In a standard corporation, the shareholders can sue if the company does not maximize profit. For example, if a company wanted to promote employee well-being by paying more than market wages to its lesser-skilled workers, the shareholders could sue. If that Inc was instead a Pbc, the requirement to maximize shareholder value at all costs is relaxed. The company could give its workers a raise, arguing as Henry Ford did, that employees who can afford to own the products they produce, are better for the world and better for the company. Even if, on paper, short-term profits took a hit, increasing public benefit is not considered a violation of the shareholders’ rights in the PBC.

This profit-maximization restriction is a large part of the reason corporations are bad citizens. If a company can increase shareholder value by making the world a worse place in which to live, they must do so. Economists might argue that shareholders do live in the world and thus would not invest in a company that would harm it. People by and large, however, think in the short term. If I have more money, I can afford to have air conditioning when global temperature rises, right? If I have more money, I can afford to live in a gated community when the 99% have to steal to eat. If I don’t take the profit, someone else will, and that someone else will live in the gated community while I scrounge for food.

We are taught to not hate the player, but rather to hate the game. When the rules of the game require bad behavior, the winners will be those who behaved badly! Unfortunately since the C corp option still exists, potential investors will likely be wary of the PBC. To really fix this issue, the definition of C corp needs to change. Any existing companies would need to be grandfathered, but if all new companies were granted PBC protection, investors wouldn’t be able to discriminate against them. Hopefully some brave pioneers will adopt the PBC model anyway and demonstrate the public good of this kind of incorporation, making it politically viable to make the change across the board.

HB 13-1138 on Colorado Public Benefit Corporations

Public Benefit Corporations Look Like a Go: leafferlaw.com

Colorado Public Benefit Corporations Part 2: leafferlaw.com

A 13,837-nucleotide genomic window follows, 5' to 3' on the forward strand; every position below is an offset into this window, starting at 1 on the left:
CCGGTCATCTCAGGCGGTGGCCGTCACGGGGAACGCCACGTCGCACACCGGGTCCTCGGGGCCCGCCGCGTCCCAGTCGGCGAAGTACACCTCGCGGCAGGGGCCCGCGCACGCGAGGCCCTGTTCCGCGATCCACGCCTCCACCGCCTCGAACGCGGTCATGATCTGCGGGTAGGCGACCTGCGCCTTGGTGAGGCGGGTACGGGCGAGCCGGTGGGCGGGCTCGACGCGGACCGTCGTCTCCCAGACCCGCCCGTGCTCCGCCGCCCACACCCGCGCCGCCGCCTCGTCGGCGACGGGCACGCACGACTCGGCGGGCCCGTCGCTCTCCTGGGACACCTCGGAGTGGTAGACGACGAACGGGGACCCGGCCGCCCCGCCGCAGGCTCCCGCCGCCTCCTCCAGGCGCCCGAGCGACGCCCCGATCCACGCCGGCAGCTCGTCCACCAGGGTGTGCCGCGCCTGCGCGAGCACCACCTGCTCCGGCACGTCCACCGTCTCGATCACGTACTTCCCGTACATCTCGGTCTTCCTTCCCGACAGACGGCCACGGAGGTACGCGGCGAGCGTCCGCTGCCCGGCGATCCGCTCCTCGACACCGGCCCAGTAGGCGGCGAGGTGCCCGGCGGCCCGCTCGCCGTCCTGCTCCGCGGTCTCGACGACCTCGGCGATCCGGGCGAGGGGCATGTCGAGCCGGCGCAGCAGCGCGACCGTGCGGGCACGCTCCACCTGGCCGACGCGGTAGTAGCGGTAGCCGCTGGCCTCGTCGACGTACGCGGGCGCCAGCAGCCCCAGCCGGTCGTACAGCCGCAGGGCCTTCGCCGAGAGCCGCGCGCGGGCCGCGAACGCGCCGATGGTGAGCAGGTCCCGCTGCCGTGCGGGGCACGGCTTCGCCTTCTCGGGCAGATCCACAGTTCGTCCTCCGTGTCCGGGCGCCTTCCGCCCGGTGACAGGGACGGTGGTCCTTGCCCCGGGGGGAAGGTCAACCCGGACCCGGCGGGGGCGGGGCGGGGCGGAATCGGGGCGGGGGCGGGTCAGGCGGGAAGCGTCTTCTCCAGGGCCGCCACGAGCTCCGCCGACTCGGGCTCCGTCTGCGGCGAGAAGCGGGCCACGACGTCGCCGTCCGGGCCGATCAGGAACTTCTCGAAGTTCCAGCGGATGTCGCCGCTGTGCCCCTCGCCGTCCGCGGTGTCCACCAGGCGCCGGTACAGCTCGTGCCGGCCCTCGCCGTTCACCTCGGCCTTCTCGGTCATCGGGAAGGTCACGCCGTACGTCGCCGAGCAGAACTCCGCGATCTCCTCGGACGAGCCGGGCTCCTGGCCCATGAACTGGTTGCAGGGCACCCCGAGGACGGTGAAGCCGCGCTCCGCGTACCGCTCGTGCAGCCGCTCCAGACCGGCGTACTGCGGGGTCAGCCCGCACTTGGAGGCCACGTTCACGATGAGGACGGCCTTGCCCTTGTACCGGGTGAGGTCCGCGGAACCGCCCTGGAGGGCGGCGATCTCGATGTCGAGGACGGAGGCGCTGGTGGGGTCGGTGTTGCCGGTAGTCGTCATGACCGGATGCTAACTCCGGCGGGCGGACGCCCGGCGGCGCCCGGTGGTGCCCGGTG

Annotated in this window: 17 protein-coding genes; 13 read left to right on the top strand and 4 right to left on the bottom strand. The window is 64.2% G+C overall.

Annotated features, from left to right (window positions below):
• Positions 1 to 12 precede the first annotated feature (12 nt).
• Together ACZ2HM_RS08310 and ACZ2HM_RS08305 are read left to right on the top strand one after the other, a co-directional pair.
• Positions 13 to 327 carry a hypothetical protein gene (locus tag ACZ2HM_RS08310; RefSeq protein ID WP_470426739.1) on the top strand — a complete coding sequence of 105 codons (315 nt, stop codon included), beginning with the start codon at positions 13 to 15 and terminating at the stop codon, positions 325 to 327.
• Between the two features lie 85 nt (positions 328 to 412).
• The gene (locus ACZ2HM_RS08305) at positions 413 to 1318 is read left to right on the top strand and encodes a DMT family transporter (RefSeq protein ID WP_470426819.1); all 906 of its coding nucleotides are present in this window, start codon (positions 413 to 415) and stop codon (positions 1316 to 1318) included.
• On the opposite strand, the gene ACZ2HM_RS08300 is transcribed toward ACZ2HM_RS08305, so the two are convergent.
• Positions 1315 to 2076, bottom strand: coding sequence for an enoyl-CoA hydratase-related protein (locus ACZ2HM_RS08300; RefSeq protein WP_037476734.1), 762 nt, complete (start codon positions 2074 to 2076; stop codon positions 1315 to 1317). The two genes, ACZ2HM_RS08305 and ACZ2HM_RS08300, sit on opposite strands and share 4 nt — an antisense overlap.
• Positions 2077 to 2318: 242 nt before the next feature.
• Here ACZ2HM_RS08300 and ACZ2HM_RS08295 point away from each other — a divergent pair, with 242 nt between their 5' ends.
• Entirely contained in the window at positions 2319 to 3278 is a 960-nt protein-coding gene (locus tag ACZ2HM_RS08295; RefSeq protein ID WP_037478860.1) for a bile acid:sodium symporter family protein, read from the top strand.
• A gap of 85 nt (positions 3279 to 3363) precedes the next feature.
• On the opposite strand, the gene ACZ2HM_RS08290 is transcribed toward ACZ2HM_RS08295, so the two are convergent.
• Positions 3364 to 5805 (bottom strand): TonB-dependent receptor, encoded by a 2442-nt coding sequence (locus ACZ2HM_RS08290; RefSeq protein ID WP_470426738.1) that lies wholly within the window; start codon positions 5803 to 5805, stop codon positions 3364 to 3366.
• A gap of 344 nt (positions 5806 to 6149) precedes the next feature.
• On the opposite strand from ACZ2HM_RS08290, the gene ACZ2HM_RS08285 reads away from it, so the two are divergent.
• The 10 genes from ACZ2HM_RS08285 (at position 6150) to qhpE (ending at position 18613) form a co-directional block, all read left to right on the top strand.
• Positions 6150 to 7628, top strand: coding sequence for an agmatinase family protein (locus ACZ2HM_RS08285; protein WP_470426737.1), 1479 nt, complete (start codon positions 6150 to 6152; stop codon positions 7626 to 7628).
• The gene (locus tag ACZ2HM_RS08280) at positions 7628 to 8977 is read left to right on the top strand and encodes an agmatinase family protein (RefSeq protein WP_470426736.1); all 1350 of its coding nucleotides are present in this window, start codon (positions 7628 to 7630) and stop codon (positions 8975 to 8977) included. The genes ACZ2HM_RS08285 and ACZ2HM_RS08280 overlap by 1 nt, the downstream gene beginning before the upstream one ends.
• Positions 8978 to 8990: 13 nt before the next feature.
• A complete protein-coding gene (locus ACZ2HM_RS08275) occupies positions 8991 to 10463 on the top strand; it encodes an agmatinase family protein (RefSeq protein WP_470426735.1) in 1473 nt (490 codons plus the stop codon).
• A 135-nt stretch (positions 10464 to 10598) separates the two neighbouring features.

Colorado Public Benefit Corporations Part 3: leafferlaw.com

Colorado Public Benefit Corporations Part 4: leafferlaw.com

I wanted to talk about hyperspaces. Often, the more I learn, the more I realize that I don’t know. Other times, the curtain is lifted and things at which I used to marvel, are revealed to be rather pedestrian. You may have heard of a figure called a hypercube. Below is a 3d representation of what is supposedly a 5-d object. Stuff like this used to blow my mind. I still wouldn’t be able to make a video like this – project a n-dimensional figure on 3 dimensions – but it is displays like this that totally miss the point of n-dimensions, and prompt popular media to draw wild conclusions.

Hypercube in Hypercolor!

Here is what a scientist means when (s)he says “multiple dimensions”.

- One dimension. Popularly known as “numbers”. In one dimension the coordinates are valued like and . The distance between points and is . This is a space often referred to as or just . It includes any number you can think of, as well as all of those that you can not.
- Two dimensions. Often called the x,y plane. You use 2-dimensional math when you analyze a graph. Points in 2-space are often denoted by ordered pairs like and . The first number refers to dimension 1 and the second to dimension 2. The distance between and gets slightly more complicated, but many of you know the Pythagorean formula . Many may also know that the distance between two 2-space points is where a is the distance between two points on the x axis and b is the distance between two points on the y axis. (On a side note, here’s a nifty visual explanation of how the Pythagorean identity works.
- Three dimensions. Now, it gets a little more interesting, but it’s more of the same. We now add a z-axis, and points become and . We can still visualize a meaningful concept of “distance” in 3-space. If we have two points, and we label their coordinates and , then the distance between the two .
- Now, let’s skip to n-dimensions. With n-space we usually drop the x, y, z (we don’t want to be limited to 26 dimensions) and label points like so, point and point . Once we’re above three dimensions, distance has no real non-mathematical meaning. We do, however extend Pythagoras’ formula into n-space in order to give a measure of magnitude which we call “distance”, . (The double bars are a way to denote magnitude.)

Now, let’s do some n-dimensional math! Suppose I want to go to the grocery store. I have $100 to spend. Lettuce costs $2, (b)read 3$, bolo(g)na 1$, (m)ayo $2, m(u)stard $2, and (c)heese $3. I can choose how many of each to buy, as long as the total is no more than $100. The set of all of my possible mix of goods lies in 5-space. There, I’ve gone into five dimensional space and I didn’t even need my special time shorts! This “space” would be a purely mathematical construct, the set of all points such that . Isn’t that boring?

So the next time you see an article trying to explain to you how String Theory predicts 10 dimensions, you can scoff. “Hah, I’ve got more than 15 or 20 just in my shopping cart!”

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